MACRO-REGIONAL POLICY CHALLENGES AND BEST PRACTICE SOLUTIONS FOR JOINT CROSS-BORDER PLANNING, GOVERNANCE AND INTEROPERABILITY
Central European Service for Cross-border Initiatives and National University of Public Service successfully organized an international conference on cross-border integrated planning, governance and interoperability on 23rd of November, 2017. The international conference was organized within the Public Service Development Establishing Good Governance Project (PACSDOP-2.1.2-CCHOP-15-2016-00001).
The conference was started by opening speech of the Dean of the Faculty of Science of Public Governance and Administration, Norbert Kis, and by Rudolf Schicker who is a coordinator of PA10 of the EUSDR. Schicker underlined the importance of the Danube Region which mirrors significant variety of languages, cultures, societies and countries, either integrated or not integrated into the EU structures, hence there is no “one block” strategy for all the states of EUSDR, but every country of the Danube Region needs a specific and individual approach. Simply, cross-border cooperation is highly important in the Danube Region, since it generates significant ability to unify Europe was again.
After the greetings, the plenary session took place with András Nemeslaki, Nathalie Verschelde and Anouk Bollen. Verschelde underlined that there is a significant amount of GDP that is lost in the border regions because of legal and administrative obstacles which limit effective cross-border cooperation. Subsequently, reduction of legal and administrative barriers might function as a strategy to increase gross domestic product of border regions and the removal of barriers becomes substantial for those who daily cross the borders for different reasons. However, she underlined that there is no “one size fits all” strategy, hence every border line has different and specific needs which needs to be solved on case by case.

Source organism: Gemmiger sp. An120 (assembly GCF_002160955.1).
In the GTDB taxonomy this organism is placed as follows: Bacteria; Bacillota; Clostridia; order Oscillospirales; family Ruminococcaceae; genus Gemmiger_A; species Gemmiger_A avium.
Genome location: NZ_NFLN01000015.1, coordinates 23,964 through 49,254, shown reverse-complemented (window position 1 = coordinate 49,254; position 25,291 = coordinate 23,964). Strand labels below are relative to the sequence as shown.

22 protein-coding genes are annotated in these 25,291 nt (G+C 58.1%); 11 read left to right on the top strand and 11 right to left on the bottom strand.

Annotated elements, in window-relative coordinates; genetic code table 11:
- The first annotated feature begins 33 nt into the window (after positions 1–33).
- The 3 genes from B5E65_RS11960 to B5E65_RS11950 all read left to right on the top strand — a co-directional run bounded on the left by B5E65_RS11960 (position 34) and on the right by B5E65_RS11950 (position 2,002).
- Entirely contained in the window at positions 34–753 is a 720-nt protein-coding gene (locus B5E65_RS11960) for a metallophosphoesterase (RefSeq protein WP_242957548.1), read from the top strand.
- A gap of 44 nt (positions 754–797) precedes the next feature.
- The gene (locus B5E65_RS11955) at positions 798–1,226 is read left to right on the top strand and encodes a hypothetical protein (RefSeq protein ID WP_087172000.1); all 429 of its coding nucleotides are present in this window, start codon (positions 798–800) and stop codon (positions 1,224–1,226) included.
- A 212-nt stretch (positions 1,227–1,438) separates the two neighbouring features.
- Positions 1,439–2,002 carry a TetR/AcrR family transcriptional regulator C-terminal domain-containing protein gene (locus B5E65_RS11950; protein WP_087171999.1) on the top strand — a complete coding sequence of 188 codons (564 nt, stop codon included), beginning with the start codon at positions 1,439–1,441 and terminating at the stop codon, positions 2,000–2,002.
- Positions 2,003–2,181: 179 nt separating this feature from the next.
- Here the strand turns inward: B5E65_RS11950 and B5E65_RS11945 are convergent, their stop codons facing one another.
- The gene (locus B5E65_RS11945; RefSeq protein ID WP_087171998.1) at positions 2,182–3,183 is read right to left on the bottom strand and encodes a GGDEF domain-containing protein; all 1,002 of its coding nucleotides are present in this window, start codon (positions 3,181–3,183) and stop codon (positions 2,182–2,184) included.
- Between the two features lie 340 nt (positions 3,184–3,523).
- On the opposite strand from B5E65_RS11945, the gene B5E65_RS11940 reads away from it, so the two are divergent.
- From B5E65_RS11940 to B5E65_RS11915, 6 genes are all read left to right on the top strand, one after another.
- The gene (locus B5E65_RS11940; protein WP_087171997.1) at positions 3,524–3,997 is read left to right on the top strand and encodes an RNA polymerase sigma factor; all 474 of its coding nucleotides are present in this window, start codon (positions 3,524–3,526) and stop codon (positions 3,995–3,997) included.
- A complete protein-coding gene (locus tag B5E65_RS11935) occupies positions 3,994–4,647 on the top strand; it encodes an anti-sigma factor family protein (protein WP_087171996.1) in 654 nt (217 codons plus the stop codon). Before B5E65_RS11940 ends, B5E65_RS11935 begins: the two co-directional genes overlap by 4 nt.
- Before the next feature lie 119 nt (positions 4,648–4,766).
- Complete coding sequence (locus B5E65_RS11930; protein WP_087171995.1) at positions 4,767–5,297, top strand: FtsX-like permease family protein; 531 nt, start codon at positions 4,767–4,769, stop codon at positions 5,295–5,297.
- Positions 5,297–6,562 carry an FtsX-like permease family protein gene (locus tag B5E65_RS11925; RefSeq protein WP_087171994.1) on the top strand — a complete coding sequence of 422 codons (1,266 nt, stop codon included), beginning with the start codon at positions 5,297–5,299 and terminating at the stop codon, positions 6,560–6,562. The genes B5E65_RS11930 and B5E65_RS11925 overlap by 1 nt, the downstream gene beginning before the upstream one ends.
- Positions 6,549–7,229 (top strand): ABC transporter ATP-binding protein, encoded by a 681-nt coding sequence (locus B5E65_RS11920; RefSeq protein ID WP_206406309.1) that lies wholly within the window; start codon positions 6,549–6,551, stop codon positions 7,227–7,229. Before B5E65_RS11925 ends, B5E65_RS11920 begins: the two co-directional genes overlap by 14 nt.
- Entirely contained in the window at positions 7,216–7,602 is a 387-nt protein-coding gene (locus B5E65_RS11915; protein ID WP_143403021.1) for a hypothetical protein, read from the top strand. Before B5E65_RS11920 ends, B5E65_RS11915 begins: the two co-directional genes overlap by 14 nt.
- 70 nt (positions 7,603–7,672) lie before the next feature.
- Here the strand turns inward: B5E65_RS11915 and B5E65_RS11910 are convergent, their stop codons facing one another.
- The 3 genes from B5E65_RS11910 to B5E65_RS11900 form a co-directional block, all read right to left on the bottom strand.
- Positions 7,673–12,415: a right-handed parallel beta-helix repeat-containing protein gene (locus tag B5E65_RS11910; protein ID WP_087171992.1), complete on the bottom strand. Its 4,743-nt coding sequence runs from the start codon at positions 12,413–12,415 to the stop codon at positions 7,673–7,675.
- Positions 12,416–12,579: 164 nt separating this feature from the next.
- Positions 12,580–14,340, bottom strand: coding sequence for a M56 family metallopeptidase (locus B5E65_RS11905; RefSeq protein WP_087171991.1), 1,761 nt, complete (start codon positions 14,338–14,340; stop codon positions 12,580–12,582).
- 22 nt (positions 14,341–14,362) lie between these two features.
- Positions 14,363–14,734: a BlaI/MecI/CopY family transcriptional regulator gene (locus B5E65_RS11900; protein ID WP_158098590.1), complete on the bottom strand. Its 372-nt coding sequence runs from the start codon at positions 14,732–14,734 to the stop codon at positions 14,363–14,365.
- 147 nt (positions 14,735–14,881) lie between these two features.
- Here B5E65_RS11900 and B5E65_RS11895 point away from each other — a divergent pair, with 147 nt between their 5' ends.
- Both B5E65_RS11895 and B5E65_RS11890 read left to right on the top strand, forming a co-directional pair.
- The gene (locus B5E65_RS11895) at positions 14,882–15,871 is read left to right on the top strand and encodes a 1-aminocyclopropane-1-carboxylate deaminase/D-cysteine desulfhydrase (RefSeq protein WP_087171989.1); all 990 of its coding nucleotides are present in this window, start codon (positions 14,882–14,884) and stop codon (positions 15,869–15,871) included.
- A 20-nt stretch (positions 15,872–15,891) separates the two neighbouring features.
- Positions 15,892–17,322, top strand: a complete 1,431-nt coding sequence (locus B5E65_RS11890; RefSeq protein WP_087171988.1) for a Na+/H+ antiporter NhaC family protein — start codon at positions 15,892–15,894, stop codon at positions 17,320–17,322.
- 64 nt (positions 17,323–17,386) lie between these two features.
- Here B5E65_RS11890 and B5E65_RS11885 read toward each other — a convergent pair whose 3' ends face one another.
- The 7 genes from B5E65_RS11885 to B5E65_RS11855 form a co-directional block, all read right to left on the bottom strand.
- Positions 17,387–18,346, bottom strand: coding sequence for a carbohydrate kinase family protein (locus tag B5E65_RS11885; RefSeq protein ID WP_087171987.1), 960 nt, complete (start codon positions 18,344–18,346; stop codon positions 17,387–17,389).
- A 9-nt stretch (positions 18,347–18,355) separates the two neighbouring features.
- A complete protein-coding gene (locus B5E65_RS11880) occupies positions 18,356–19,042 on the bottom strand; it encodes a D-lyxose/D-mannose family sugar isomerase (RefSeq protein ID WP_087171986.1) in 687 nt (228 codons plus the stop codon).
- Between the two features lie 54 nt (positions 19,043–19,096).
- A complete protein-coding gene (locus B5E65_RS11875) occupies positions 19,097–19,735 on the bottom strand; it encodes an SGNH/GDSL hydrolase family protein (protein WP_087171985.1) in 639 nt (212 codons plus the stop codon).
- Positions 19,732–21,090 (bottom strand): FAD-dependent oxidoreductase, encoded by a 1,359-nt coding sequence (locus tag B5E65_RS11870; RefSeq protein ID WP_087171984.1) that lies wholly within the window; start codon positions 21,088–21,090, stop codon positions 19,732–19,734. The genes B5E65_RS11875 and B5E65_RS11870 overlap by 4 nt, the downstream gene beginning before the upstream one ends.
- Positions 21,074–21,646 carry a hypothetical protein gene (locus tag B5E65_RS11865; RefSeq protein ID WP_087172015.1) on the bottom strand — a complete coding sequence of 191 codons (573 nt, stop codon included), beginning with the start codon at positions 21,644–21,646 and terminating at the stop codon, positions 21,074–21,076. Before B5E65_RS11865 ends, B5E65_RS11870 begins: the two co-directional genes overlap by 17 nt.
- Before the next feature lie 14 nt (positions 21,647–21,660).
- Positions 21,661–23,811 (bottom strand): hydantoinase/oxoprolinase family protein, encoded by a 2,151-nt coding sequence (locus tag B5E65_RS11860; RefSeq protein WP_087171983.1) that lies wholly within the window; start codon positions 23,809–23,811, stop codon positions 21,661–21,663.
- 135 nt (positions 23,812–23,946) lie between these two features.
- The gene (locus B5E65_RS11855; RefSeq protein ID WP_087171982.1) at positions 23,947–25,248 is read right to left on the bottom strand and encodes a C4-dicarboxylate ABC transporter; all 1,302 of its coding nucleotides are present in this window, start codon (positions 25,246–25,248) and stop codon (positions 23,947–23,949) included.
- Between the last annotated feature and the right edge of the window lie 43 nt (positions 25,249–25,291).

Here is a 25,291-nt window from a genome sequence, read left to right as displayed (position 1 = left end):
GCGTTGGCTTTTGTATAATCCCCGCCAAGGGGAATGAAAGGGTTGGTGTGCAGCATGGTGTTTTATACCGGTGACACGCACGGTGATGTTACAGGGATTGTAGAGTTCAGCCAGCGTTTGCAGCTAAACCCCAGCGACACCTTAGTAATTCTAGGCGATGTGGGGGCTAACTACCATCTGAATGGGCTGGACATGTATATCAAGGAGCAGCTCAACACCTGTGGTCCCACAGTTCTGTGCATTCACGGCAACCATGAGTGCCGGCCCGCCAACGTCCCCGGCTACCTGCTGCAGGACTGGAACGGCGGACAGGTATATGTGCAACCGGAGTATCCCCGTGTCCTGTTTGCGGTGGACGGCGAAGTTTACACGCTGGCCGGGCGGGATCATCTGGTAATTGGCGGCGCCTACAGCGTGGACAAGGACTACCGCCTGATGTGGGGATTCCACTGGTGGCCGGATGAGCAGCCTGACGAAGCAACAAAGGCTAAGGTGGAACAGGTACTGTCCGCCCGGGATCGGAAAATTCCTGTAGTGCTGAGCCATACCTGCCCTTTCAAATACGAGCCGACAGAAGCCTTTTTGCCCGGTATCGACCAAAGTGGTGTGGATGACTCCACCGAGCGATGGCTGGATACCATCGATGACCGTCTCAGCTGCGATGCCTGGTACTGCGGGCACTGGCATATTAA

Aim of the first panel was to reveal some valuable intentions of cross-border spatial planning in the Danube Region. Panel presentations introduced some bottom up efforts (both theoretical and practical) for a better cross-border planning in the macro-region. Mátyás Jaschitz spoke about problems of cross-border cooperation, e.g. differences in the size and structure of administrative units. Kosyo Stoychev spoke about Bulgarian cross-border cooperation from geo-political perspectives, while Lilla K. Szilágyi presented the case of Komárno and Komárom.
The second panel introduced some best practice cases on cross-border territorial governance in the Danube Region. Péter Balogh introduced a cross-border cooperation typology of the Danube Region. Zoltán Bara spoke about Pons Danubii EGTC and about the successfully implemented projects and about some very innovative future cross-border projects and ideas. Hynek Böhm made a presentation on Šumava – Bayerischer Wald / Unterer Inn – Mühlviertel triborder cooperation.
Aim of the last panel was to figure out how digital governance could serve a better cross-border spatial planning and territorial governance in the Danube Region. The tools of EU level policy making, the problematic fields of digital governance and its best solutions were interpreted in a cross-border logic. Three presenters, Andrea Halmos, Robert Müller-Török and Alexander Prosser spoke about the challenges of current governance systems, about possibilities and actual shortcomings and weaknesses of digital governance.
To conclude, international conference gathered valuable cross-border approaches about the Danube Region, it offered appropriate space for academic and theoretical discussions. The panel debates attempted to answer important cross-border questions and challenges. Moreover, the participating students received very complex picture on cross-border issues in the Danube Region.
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